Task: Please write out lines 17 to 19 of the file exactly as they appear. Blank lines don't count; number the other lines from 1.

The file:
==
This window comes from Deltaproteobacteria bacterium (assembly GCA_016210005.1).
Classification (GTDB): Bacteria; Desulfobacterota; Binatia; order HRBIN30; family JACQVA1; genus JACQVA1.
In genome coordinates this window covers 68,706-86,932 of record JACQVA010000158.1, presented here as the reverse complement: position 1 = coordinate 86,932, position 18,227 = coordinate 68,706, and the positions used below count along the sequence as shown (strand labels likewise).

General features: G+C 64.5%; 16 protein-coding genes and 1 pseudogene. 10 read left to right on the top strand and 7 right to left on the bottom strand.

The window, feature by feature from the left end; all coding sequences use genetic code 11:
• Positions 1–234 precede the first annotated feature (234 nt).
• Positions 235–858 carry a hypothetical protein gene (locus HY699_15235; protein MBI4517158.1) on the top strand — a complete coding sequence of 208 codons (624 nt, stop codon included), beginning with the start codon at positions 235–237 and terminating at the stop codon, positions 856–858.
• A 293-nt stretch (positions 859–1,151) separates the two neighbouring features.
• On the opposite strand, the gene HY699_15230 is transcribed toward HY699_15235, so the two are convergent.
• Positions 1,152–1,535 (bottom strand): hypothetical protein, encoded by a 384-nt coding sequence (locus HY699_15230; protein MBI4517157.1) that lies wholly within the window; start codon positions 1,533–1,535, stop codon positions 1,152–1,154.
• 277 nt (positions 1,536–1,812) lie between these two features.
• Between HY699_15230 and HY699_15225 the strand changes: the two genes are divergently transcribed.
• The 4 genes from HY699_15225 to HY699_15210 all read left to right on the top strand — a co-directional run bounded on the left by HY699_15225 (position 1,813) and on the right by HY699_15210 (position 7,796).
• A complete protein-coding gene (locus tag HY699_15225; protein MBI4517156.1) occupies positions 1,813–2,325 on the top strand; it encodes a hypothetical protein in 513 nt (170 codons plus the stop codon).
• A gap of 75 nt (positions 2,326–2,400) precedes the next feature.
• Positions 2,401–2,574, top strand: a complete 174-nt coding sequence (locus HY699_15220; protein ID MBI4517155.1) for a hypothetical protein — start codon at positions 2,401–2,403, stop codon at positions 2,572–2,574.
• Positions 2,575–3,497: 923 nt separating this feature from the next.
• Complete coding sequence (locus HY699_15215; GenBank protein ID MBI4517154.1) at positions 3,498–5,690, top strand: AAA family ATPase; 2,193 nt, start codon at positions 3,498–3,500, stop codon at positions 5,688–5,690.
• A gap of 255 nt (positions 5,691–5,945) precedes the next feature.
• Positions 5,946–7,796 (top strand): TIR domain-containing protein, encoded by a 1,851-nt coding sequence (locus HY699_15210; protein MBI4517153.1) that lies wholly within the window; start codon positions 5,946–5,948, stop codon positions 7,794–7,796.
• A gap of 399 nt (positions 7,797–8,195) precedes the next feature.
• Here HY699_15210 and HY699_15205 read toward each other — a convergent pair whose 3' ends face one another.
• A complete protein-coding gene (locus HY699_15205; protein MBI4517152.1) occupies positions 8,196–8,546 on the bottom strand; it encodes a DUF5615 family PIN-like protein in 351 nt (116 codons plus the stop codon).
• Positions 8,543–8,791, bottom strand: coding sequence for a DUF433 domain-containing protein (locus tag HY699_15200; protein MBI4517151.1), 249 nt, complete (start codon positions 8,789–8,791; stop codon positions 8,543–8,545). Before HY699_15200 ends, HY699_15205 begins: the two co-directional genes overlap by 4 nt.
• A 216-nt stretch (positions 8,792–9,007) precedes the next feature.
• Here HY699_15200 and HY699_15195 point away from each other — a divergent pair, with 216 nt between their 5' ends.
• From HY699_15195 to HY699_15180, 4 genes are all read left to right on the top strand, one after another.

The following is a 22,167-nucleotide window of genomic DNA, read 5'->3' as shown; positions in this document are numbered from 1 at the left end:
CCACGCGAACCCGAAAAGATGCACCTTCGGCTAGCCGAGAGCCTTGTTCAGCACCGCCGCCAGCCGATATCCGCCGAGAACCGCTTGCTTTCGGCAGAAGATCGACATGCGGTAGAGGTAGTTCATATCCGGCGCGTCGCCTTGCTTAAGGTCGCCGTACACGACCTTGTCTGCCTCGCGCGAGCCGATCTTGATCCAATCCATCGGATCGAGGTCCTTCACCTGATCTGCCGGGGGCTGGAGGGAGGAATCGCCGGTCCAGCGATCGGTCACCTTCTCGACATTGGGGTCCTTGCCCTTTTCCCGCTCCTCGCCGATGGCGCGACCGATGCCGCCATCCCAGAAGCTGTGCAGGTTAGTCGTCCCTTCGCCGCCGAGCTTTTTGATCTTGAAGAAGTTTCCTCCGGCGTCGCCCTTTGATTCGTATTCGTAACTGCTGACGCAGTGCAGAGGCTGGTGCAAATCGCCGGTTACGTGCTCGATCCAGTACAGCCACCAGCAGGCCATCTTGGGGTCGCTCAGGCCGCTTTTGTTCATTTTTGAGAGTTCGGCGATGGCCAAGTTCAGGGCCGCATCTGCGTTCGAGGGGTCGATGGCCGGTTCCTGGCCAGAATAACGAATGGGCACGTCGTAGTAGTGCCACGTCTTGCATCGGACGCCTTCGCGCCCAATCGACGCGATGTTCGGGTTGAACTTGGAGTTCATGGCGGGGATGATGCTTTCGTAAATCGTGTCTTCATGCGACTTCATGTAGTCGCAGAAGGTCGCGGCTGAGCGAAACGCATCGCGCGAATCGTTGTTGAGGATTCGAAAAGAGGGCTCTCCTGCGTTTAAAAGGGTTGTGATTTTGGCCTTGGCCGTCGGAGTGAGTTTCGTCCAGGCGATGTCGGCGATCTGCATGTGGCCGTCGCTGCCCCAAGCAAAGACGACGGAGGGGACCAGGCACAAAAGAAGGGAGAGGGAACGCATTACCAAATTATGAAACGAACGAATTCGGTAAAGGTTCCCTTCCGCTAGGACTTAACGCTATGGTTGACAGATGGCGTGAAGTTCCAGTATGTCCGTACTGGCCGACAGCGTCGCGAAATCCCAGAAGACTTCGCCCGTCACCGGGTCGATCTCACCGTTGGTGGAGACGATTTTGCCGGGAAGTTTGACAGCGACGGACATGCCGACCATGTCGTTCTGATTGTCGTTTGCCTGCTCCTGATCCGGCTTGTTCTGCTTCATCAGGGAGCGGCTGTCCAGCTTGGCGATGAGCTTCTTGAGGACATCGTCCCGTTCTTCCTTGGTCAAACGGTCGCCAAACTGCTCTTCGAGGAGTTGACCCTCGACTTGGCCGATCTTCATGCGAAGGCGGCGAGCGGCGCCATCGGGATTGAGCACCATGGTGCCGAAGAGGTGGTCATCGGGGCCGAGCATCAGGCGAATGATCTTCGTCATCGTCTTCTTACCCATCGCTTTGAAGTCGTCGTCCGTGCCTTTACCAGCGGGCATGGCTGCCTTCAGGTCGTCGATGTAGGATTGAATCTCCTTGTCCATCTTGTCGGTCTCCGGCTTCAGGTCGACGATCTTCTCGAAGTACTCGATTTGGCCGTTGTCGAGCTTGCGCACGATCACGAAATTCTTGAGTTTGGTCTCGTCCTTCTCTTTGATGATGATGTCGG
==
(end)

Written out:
• Positions 2,575–3,497: 923 nt separating this feature from the next.
• Complete coding sequence (locus HY699_15215; GenBank protein ID MBI4517154.1) at positions 3,498–5,690, top strand: AAA family ATPase; 2,193 nt, start codon at positions 3,498–3,500, stop codon at positions 5,688–5,690.
• A gap of 255 nt (positions 5,691–5,945) precedes the next feature.